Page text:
Health agency shifts focus to flu program as COVID-19 refuses to exit quietly in area

By Buck Collier, Special Correspondent
Posted 9/7/22

HERMANN —  The Gasconade County Health Department is beginning to turn its attention to the upcoming flu season, even as the coronavirus is continuing to make its presence known in the …

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Health agency shifts focus to flu program as COVID-19 refuses to exit quietly in area

Posted

HERMANN —  The Gasconade County Health Department is beginning to turn its attention to the upcoming flu season, even as the coronavirus is continuing to make its presence known in the area.

COVID has put a couple residents in the hospital, which prompted the elevation of Gasconade County to the “yellow” level, according to Health Department Administrator Kenna Fricke in a report last Monday morning to the agency’s Board of Trustees regular August session. 

She added that the department still continues to offer vaccine against COVID.

“We are still offering Moderna and Pfizer” vaccine, she said, noting that additional doses of the vaccine have been ordered. Current supplies should allow the department to accommodate walk-in clients, Fricke said.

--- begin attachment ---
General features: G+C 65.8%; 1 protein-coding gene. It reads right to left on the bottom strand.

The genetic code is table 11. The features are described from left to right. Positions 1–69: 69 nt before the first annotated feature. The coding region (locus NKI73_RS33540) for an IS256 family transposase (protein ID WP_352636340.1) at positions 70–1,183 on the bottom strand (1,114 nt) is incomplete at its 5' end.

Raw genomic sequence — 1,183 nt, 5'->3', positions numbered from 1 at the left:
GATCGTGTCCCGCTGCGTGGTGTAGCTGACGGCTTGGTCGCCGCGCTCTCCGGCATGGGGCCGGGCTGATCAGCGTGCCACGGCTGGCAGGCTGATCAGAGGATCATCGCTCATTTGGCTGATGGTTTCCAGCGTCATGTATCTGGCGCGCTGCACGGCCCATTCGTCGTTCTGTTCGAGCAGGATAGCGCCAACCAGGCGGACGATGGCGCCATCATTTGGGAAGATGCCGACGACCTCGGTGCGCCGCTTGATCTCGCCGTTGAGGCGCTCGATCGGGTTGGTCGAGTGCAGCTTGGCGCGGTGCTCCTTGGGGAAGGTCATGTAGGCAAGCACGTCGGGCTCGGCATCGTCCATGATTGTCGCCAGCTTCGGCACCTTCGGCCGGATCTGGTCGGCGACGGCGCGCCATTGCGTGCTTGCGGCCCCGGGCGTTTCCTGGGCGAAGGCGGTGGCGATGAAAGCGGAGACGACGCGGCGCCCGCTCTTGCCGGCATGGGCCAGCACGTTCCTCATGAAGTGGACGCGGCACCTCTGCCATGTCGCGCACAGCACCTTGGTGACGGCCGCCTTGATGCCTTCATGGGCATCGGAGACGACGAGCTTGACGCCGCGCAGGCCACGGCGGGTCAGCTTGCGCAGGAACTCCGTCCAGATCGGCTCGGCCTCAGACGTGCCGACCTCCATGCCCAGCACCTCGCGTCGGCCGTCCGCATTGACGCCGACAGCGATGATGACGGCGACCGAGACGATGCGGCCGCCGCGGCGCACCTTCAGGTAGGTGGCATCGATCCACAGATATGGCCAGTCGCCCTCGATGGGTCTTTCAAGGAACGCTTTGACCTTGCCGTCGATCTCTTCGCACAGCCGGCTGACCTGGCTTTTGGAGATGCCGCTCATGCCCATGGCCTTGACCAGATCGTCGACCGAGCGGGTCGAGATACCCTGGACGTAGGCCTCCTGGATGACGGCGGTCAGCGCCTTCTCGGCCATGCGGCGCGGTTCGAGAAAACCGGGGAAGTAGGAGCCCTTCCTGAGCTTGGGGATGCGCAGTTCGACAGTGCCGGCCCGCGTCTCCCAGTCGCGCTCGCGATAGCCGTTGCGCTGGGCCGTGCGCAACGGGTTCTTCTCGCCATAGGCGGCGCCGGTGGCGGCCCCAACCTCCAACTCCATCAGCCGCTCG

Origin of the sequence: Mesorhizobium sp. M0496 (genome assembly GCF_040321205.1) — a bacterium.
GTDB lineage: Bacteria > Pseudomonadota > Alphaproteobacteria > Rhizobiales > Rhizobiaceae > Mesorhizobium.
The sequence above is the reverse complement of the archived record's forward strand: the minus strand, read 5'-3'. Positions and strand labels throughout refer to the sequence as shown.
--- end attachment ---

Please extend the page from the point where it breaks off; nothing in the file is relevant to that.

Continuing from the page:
But as the coronavirus appears to be waning and with cooler weather on the way, health agency staffers are preparing their efforts for the annual battle against the spread of the flu.

“Now, everybody is reaching out for flu…going to senior centers,” Fricke said.

In other matters taken up during the brief board session, Fricke said agency nurses were busy during registration and Open House days at Gasconade County R-1 and R-2 schools, as well as St. George School.

“I felt it was a success,” she said. “We saw a lot of kids at all the schools,” the administrator added.

A key program operated by the agency — the Women, Infants and Children (WIC) program — is seeing steady traffic, she said. 

“WIC has been going well. Our budget, so far, is on track,” she said.

On a related note, Fricke said an alternative infant formula has been approved by health officials, which should help ease the nationwide shortage of the more-predominant versions of infant formula. 

“Kids are getting formula again,” she said.

The department is seeing more clients overall, Fricke said, which means more services are being provided that are eligible for reimbursement from Medicaid.

“I think it’s exciting we’re getting more people in here again,” she said.

The board’s next session is set for Monday, Sept. 26.

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